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Low Embodied Carbon Wallboard made with Biochar

Award Information
Agency: Environmental Protection Agency
Branch: N/A
Contract: 68HERC22C0028
Agency Tracking Number: B214D-0003
Amount: $100,000.00
Phase: Phase I
Program: SBIR
Solicitation Topic Code: 4D
Solicitation Number: 68HERC21R0144
Solicitation Year: 2022
Award Year: 2022
Award Start Date (Proposal Award Date): 2021-12-01
Award End Date (Contract End Date): 2022-05-31
Small Business Information
237 W Hickory St
East Rochester, NY 14445-1813
United States
DUNS: 130861319
HUBZone Owned: No
Woman Owned: No
Socially and Economically Disadvantaged: No
Principal Investigator
 Kathleen Draper
 Chief Executive Officer
 (585) 737-7282
Business Contact
 Robert Scura
Title: Chief Financial Officer
Phone: (585) 705-8844
Research Institution

The carbon impact of materials used in residential and commercial buildings is substantial. The building trade must urgently shift towards using materials with lower embodied carbon, or better yet, use materials that can sequester carbon over the life of the building and beyond. Drywall is used in enormous quantities and comes with a considerable carbon footprint. Cinterest has prototyped a wallboard material using biochar, organic binders and inorganic fillers (e.g., recycled glass). Biochar wallboard (BWB) could convert walls from high embodied carbon facades to large-scale, above ground carbon sinks while also potentially offering enhanced insulation, soundproofing and humidity control over contemporary drywall options. Early prototyping and peer review literature have shown that biochar can be utilized in a growing variety of building materials including concrete, asphalt, plaster and bioplastics. It can displace high embodied carbon or mined or high-cost materials such as carbon black, calcium carbonate and in our product, gypsum. The global drywall market is $45B which includes $13.57B in the US. In 2020, 26 billion ft2 of wallboard were sold using nearly 41 MMT of gypsum. Generally, drywall is sold through big box building material suppliers such as Home Depot, Lowe's or 84 Lumber. Purchases are generally made by home builders, contractors and less often homeowners themselves. Increasingly, builders, architects and homeowners are looking to build using more environmentally friendly materials to meet building standards such as LEED, Passive House and others. The benefit to using BWB goes beyond carbon sequestration. The gypsum used in wallboard comes from one of two sources: mined or synthetic. Mined gypsum, while plentiful, can leave behind degraded landscapes where erosion is common and local water bodies are negatively impacted. Synthetic gypsum comes from the smokestacks of coal fired power plants and may contain hazardous materials. Synthetic gypsum will also likely become more scarce as fossil fuel plants are targeted for retirement in order to meet emission reduction targets. Although gypsum can be recycled, both types most often end up in landfills where they produce hydrogen sulfide. The biochar in the BWB is not easily decomposed by microbes and will not emit odors in the event it ends up in landfills. It may end up being beneficial as an odor and toxin absorber. Unused or deconstructed BWB could be ground up on-site to enhance soil fertility or be used as sub-base for asphalt or as a liner for septic systems.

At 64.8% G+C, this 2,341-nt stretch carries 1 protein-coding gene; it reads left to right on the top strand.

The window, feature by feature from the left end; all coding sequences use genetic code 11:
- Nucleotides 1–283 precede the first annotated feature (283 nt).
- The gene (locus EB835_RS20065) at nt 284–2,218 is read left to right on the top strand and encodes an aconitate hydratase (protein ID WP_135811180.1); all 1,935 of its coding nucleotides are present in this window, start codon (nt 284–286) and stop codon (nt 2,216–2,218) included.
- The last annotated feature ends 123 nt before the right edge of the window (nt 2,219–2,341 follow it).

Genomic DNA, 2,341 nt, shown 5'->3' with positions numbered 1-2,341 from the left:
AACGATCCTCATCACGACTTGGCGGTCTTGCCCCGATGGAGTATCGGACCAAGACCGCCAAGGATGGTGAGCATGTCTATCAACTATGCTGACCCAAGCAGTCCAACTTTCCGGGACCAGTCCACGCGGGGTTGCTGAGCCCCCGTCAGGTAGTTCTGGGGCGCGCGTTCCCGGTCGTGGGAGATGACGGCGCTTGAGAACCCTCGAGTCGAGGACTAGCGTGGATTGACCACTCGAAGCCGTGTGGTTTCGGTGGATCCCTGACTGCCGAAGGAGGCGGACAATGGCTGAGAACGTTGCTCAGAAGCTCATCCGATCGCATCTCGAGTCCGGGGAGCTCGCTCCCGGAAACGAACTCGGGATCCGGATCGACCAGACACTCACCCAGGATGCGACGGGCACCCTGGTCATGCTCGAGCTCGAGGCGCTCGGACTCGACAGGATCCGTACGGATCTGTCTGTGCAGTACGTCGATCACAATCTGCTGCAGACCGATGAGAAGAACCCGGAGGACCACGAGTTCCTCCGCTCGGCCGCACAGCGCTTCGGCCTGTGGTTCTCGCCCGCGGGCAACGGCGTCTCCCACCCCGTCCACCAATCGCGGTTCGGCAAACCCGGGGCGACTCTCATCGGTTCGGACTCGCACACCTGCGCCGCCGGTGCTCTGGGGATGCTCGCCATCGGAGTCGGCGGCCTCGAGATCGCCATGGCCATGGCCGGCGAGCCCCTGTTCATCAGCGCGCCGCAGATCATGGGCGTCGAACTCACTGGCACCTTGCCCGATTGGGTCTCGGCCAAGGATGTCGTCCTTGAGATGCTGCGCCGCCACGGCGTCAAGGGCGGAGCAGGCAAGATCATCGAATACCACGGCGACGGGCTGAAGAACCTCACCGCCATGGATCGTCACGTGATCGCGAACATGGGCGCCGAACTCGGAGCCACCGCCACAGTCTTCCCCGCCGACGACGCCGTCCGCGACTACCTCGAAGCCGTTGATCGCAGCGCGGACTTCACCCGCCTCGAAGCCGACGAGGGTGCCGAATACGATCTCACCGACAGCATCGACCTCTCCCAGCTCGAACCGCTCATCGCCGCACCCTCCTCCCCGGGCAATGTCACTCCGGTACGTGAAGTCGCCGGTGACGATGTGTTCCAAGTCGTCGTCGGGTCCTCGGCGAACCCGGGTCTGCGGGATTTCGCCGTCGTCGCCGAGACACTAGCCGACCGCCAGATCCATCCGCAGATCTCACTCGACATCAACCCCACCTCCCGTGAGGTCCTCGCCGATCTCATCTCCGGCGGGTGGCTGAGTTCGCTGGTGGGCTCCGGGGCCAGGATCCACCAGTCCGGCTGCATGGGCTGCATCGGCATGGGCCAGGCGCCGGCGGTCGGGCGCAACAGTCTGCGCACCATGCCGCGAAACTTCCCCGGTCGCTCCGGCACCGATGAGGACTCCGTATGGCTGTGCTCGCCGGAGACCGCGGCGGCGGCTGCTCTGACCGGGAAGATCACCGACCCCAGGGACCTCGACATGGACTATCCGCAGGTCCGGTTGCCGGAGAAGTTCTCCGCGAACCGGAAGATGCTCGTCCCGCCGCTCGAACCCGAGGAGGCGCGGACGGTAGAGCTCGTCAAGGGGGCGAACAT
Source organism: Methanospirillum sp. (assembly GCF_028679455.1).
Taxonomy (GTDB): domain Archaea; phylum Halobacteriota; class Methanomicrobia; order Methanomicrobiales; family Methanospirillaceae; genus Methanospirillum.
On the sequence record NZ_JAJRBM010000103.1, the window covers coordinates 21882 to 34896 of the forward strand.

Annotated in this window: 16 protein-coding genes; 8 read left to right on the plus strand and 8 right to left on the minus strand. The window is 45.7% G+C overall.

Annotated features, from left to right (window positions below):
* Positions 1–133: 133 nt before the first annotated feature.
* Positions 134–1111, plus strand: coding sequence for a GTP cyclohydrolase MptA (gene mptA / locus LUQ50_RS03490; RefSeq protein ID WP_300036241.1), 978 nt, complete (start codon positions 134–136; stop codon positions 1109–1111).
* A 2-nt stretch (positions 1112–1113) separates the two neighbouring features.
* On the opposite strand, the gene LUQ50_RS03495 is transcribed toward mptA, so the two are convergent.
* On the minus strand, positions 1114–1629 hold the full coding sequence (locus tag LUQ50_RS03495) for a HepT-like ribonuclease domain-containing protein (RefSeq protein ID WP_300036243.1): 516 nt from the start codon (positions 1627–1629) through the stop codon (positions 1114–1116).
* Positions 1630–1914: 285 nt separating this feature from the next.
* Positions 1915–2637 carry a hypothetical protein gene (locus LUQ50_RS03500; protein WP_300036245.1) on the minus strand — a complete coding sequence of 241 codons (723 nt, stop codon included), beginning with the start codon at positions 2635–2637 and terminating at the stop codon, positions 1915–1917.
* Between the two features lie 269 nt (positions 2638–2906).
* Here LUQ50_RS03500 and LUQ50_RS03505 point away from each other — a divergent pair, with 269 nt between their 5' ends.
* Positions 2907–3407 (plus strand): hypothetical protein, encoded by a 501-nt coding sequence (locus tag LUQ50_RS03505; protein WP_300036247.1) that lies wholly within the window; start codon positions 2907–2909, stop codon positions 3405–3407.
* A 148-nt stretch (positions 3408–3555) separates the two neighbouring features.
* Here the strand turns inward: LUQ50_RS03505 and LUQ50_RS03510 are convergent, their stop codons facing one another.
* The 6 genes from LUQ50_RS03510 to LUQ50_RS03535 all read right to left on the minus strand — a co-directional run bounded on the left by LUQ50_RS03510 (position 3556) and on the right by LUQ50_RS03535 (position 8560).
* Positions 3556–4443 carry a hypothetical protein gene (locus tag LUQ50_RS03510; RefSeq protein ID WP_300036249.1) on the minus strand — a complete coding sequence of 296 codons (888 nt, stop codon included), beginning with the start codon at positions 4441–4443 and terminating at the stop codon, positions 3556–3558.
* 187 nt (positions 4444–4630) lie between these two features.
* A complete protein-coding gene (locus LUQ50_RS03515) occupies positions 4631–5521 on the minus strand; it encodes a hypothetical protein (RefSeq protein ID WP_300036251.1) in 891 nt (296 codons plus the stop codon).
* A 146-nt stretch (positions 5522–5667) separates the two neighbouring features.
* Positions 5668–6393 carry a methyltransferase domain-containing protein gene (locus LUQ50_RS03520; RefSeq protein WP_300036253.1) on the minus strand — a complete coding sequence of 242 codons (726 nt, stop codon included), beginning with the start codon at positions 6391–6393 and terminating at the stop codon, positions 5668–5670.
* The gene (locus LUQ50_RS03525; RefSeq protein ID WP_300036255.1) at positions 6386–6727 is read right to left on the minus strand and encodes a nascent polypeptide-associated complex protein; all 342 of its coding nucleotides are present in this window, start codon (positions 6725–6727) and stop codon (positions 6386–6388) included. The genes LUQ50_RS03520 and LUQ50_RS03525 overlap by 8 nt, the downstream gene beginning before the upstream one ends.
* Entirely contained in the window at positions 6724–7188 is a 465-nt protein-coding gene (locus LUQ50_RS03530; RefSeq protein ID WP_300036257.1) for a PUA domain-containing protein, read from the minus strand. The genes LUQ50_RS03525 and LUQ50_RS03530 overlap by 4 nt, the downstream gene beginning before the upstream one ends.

* Information listed above is at the time of submission. *

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